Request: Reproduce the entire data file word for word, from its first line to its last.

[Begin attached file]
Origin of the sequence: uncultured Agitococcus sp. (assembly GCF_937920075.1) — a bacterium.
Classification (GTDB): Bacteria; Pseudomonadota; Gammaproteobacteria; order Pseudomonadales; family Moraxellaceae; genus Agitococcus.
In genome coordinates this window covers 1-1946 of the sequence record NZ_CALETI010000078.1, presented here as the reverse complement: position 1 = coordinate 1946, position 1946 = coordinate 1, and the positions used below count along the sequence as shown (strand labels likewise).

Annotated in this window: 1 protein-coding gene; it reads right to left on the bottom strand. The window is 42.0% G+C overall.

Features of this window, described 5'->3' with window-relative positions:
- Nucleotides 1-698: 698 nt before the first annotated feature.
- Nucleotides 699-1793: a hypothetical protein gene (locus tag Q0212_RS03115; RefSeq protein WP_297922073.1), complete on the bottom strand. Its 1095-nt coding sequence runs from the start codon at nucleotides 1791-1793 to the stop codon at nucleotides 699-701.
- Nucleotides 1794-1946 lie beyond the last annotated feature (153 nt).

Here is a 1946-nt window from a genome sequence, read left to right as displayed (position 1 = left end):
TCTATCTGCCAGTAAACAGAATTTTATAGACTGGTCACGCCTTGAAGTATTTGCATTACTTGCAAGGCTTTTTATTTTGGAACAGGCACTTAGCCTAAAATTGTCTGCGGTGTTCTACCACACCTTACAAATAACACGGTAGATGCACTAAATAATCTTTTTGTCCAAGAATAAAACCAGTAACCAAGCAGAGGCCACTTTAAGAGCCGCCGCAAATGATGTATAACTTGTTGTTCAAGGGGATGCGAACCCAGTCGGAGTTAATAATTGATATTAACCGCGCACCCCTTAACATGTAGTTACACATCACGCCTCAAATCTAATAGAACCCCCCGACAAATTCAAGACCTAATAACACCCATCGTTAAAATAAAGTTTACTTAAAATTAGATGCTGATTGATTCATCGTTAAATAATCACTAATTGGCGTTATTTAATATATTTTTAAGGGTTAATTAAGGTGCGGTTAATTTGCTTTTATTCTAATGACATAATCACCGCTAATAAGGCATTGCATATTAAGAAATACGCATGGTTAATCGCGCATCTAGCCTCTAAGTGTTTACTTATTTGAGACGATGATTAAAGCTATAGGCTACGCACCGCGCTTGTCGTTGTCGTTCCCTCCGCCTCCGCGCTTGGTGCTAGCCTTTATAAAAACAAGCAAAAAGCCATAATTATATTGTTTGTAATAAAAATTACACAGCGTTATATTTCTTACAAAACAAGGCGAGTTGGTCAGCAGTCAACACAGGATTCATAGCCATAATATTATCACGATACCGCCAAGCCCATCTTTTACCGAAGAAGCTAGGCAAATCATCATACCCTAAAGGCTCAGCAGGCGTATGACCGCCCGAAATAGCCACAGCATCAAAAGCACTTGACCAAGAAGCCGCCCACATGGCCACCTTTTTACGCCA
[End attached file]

Origin of the sequence: uncultured Agitococcus sp. (assembly GCF_937920075.1) — a bacterium.
Classification (GTDB): Bacteria; Pseudomonadota; Gammaproteobacteria; order Pseudomonadales; family Moraxellaceae; genus Agitococcus.
In genome coordinates this window covers 1-1946 of the sequence record NZ_CALETI010000078.1, presented here as the reverse complement: position 1 = coordinate 1946, position 1946 = coordinate 1, and the positions used below count along the sequence as shown (strand labels likewise).

Annotated in this window: 1 protein-coding gene; it reads right to left on the bottom strand. The window is 42.0% G+C overall.

Features of this window, described 5'->3' with window-relative positions:
- Nucleotides 1-698: 698 nt before the first annotated feature.
- Nucleotides 699-1793: a hypothetical protein gene (locus tag Q0212_RS03115; RefSeq protein WP_297922073.1), complete on the bottom strand. Its 1095-nt coding sequence runs from the start codon at nucleotides 1791-1793 to the stop codon at nucleotides 699-701.
- Nucleotides 1794-1946 lie beyond the last annotated feature (153 nt).

Here is a 1946-nt window from a genome sequence, read left to right as displayed (position 1 = left end):
TCTATCTGCCAGTAAACAGAATTTTATAGACTGGTCACGCCTTGAAGTATTTGCATTACTTGCAAGGCTTTTTATTTTGGAACAGGCACTTAGCCTAAAATTGTCTGCGGTGTTCTACCACACCTTACAAATAACACGGTAGATGCACTAAATAATCTTTTTGTCCAAGAATAAAACCAGTAACCAAGCAGAGGCCACTTTAAGAGCCGCCGCAAATGATGTATAACTTGTTGTTCAAGGGGATGCGAACCCAGTCGGAGTTAATAATTGATATTAACCGCGCACCCCTTAACATGTAGTTACACATCACGCCTCAAATCTAATAGAACCCCCCGACAAATTCAAGACCTAATAACACCCATCGTTAAAATAAAGTTTACTTAAAATTAGATGCTGATTGATTCATCGTTAAATAATCACTAATTGGCGTTATTTAATATATTTTTAAGGGTTAATTAAGGTGCGGTTAATTTGCTTTTATTCTAATGACATAATCACCGCTAATAAGGCATTGCATATTAAGAAATACGCATGGTTAATCGCGCATCTAGCCTCTAAGTGTTTACTTATTTGAGACGATGATTAAAGCTATAGGCTACGCACCGCGCTTGTCGTTGTCGTTCCCTCCGCCTCCGCGCTTGGTGCTAGCCTTTATAAAAACAAGCAAAAAGCCATAATTATATTGTTTGTAATAAAAATTACACAGCGTTATATTTCTTACAAAACAAGGCGAGTTGGTCAGCAGTCAACACAGGATTCATAGCCATAATATTATCACGATACCGCCAAGCCCATCTTTTACCGAAGAAGCTAGGCAAATCATCATACCCTAAAGGCTCAGCAGGCGTATGACCGCCCGAAATAGCCACAGCATCAAAAGCACTTGACCAAGAAGCCGCCCACATGGCCACCTTTTTACGCCA